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30 Minutes To Makung: Exploring the Gateway to the Penghu Archipelago

From our archives, Compass Magazine, July 2000:

Step off the propeller plane at the Makung airport and the sense of space is overwhelming. Partly it is the low flat grassy landscape, unencumbered with the natural and unnatural obstructions that crowd Taiwan proper. No mountains loom in the distance, no factories, no skyscrapers. But mostly it is the air that lends Penghu the sense of space – so clean, crisp and clear that your vision telescopes out and reaches to distances that are impossible on Taiwan. The disorientation is exhilarating; the feeling is of setting out on an adventure in a faraway land.

For a quick, exciting trip out of Taichung, it is hard to beat Makung. A 30 minute flight out of the Taichung Shui Nan domestic airport (¤ôÙõ¾÷³õ) and you’ll find yourself on a paradise of sun, beaches, history, relaxation and really good seafood.

Whether you plan to just get away alone to clear your head (and lungs) or you want a romantic place to take a loved one (with or without progeny) – the NT$3000 price of the round-trip ticket is well worth it (see ‘Compass Points’ listings in the back for complete flight times).

There is quite a bit to do and see in the Penghu Archipelago, but the city of Makung is usually the starting point. In a later issue we will bring you more details on the rest of Penghu.

From the airport, the taxi costs NT$300 to get into town (flat rate). In town, one would be advised to get a vehicle – especially if you have any plans of leaving Makung city.
Happily, vehicle rental places are all over Penghu (see map for a sampling). Motorcycles can be rented for a few hundred NT$, and cars for about NT$1300 and up. Be sure to remember your driver’s license, the Penghu police are curiously strict on traffic violations. Considering that Penghu is largely crime-free, I suppose that makes sense.

Within the city, one can consider walking to get around. Makung has a different feeling than other Taiwanese cities. The streets are cleaner, the shops smaller and the pace slower – vaguely reminiscent of Okinawa. There are more people roaming the streets, sometimes little packs of tourists giggling and smiling.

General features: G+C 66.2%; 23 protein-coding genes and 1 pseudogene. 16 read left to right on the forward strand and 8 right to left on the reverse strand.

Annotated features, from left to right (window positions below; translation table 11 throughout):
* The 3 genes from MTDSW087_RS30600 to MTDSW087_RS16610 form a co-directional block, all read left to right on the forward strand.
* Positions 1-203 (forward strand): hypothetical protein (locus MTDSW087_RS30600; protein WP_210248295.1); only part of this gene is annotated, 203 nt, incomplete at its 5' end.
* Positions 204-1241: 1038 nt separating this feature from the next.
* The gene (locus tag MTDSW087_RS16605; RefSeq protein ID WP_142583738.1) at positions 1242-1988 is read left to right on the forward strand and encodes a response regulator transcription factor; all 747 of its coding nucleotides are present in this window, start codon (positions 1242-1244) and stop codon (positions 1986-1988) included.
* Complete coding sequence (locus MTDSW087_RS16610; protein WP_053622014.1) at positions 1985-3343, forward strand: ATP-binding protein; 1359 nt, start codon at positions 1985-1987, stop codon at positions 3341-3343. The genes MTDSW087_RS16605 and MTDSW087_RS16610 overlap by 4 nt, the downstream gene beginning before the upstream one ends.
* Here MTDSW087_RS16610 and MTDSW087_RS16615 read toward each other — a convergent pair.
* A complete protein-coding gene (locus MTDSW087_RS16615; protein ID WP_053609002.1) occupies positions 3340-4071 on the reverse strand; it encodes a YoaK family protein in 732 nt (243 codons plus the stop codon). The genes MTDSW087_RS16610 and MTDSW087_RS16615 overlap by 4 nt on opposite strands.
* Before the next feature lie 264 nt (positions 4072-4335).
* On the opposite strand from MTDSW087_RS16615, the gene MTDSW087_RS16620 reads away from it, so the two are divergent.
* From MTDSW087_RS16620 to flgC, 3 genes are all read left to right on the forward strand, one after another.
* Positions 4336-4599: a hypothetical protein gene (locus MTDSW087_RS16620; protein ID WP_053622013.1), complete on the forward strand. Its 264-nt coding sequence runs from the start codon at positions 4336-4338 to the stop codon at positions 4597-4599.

These little herds are often spotted grazing through the shops on Chung Cheng Rd. (see Makung city map in center section of this issue), a newly spruced-up thoroughfare with yellow globe streetlights, brick paving and a new name; ‘Art Street’ (ÃÀ³Nµó). Here is a good place to start a walking tour from. Starting from the north, the street slopes down nicely, framing a view of the harbour. Standing in front of the harbour is a classic statue of Chiang Kai Shek, his pose suggesting he has just heroically tossed a frisbee into the harbour.

While shopping is in most cases cheaper on Taiwan than in Penghu, there are some decent handicrafts and art shops along this stretch. One of the most interesting is Taiwan Story in Penghu just off Chung Cheng Rd, the owners of which are some of the funniest and friendliest people I’ve ever met (him: “your Chinese is very good, how long have you lived here ” me: “nine years” him: “oh, then your Chinese sucks”).

Something not in the guide books that I found much more interesting is just off this alley and was shown to me by one of the ‘Taiwan Story’ tea club. It is a plaque embedded into a wall that was used to deflect evil spirits or bad luck – presumably over to the neighbours place. These are not found on Taiwan, and sadly they are almost all gone in Penghu. Penghu is culturally and historically different from Taiwan, and this example is just one of many little surprises that awaits the visitor with a little curiosity. The gentleman who pointed it out to me was a broadcaster in Taipei who came to Penghu to do research for a documentary. He never went back and has spent the last decade learning and preserving traditional Penghu crafts. Penghu is unique, and has a special draw to it.

Yet another block over from Chung Yang St. is the Tien Ho temple (¤Ñ¦Z®c), constructed in the Ming Dynasty and the oldest temple in Taiwan. While I must admit to suffering ‘temple fatigue’ after being in Taiwan so long, but this temple captured my interest. Check out the amazing sweeping roof (I was told it is stylistically different than temples on Taiwan) and the striking artwork to the right side of the entrance featuring what looked to me like dragons cavorting in milk.